Review: ‘Instant Family’

Movies about foster care and adoption tend to be dramas, which makes sense in that every foster care story is born out of some degree of tragedy, with kids harboring myriad and complex traumas that lend themselves readily to a somber plot.

Yet “Instant Family,” a recently released film that stars Mark Wahlberg and Rose Byrne as a married couple who suddenly find themselves drawn to becoming foster parents, is a comedy. The plot that unfurls when they decide to take in three Hispanic-American siblings — including a feisty 15-year-old named Lizzie — proves to be more funny than heartbreaking, though it sometimes toes the line between the two.

Director and co-writer Sean Anders, who made “Daddy’s Home” and “Daddy’s Home 2,” is no stranger to the world of zany comedy; “Instant Family,” however, is more tempered in its humor, perhaps thanks to Anders’ firsthand experience as a father of seven years to three children that he and his wife adopted from foster care.

Director Sean Anders on the set of Instant Family from Paramount Pictures.

“I think that a lot of people think that there can’t be any laughter around (such a difficult situation), when the reality is that we’re all laughing a lot because you have to,” said Anders, reflecting on why making a comedy that stems from his personal experience with the foster care system made sense to him. “The situation is so awkward and chaotic and crazy, and a lot of funny things happen, particularly in hindsight. Most movies made on this topic tend to really focus on the tragedy and trauma but there’s so much more to the story than that. There are so many wonderful families that come together and there is so much joy and laughter and love.”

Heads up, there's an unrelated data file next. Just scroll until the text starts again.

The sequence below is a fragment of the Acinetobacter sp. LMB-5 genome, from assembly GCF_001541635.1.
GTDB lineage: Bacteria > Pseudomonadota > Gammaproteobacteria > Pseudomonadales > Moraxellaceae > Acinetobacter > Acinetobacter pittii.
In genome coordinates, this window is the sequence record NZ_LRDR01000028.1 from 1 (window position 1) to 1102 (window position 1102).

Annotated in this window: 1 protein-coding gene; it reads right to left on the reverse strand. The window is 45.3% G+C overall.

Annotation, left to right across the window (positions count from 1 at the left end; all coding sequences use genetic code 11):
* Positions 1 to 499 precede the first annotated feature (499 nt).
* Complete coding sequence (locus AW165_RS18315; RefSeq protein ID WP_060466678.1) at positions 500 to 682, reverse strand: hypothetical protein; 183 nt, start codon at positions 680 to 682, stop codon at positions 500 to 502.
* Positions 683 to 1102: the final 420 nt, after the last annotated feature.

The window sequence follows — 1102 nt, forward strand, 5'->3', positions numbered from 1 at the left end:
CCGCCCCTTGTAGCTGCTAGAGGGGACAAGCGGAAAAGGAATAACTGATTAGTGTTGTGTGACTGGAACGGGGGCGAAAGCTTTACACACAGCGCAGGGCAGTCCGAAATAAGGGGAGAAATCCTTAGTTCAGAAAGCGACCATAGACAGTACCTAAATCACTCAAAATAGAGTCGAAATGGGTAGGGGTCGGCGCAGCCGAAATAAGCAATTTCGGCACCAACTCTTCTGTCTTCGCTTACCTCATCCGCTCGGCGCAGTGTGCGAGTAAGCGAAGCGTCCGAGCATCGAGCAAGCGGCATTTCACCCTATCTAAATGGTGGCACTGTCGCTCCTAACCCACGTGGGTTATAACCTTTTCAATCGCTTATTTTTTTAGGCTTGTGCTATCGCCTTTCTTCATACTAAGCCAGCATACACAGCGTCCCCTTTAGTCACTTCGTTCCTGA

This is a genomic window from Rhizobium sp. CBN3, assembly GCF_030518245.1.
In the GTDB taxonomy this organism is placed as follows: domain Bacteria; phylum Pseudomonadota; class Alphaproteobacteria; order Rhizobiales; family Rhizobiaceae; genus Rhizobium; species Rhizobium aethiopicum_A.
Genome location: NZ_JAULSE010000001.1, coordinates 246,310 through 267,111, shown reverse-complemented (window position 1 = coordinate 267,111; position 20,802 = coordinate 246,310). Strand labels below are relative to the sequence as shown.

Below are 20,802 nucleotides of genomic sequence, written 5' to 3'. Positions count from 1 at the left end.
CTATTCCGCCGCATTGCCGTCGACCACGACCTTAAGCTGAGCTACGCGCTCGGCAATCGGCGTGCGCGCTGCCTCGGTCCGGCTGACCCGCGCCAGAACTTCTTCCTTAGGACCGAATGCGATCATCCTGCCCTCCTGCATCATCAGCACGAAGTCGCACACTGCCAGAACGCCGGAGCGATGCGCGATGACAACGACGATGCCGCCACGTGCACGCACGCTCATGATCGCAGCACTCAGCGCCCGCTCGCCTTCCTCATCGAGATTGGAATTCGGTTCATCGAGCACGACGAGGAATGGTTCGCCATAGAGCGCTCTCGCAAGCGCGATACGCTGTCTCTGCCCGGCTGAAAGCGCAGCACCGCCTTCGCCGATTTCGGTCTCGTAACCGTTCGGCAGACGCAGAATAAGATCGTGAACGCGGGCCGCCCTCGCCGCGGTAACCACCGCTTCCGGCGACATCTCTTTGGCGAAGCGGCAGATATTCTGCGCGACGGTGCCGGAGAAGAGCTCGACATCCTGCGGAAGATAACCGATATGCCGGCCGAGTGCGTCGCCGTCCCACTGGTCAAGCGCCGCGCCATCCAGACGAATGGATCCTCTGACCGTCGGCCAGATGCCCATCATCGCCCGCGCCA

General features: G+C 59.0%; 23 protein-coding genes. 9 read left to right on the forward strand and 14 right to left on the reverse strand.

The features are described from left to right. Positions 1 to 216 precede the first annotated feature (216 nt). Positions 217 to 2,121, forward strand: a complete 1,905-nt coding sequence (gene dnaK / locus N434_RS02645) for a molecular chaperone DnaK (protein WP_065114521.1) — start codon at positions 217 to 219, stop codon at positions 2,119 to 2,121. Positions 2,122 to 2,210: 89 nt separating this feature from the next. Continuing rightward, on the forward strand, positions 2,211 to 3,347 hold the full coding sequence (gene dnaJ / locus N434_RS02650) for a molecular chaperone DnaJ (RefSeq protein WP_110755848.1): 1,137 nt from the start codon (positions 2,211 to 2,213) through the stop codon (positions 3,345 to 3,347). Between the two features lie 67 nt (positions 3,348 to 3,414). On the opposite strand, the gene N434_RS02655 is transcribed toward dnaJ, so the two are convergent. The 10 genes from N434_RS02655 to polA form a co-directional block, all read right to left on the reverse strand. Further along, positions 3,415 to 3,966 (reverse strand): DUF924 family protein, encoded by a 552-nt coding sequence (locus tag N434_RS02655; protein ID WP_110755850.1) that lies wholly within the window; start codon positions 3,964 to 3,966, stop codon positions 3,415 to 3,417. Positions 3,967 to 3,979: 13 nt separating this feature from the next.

Though the movie sometimes falls into a pattern of Hollywood-esque predictability, happy ending and all, it does illuminate some of the anxieties experienced by kids, parents, and social workers alike as they all move through the processes of the foster care system. Pete (Wahlberg) and Ellie (Byrne) stumble into the idea of fostering kids and, before they know it, have three new people in their home, working through nightmares to strange eating habits and everything in between in real time.

The chaos that ensues is born of the trials and tribulations of trying to raise three young strangers, and the heartbreak that lives in the peripheral presence of their mother, a previously incarcerated addict.

In order to best capture the complicated nature of these topics, Anders and his team consulted foster families who had adopted teen girls (Maraide Green, one of those girls, went on to be a consultant on the film). Though it lives comfortably in the land of comedy, “Instant Family” is not brainless. It treads carefully around the tragic realities that children in foster care experience while also finding the light in it. It portrays the frustration and awkward confusion that exists between foster kids and foster parents and speaks to the difficulties that inevitably occur when strangers come together to form a family.

Ultimately, Anders hopes that that film can help to change the narrative about foster care in general.

“Once people go on this ride with this family and fall in love with these kids, my hope is that they’ll see kids in foster care differently,” he said. “People do have so much fear and pity when they think of kids in foster care, when in reality they’re just kids. I’m hoping that the movie can make people feel more positively toward the kids in the system in general and of course the families that step up for them.”

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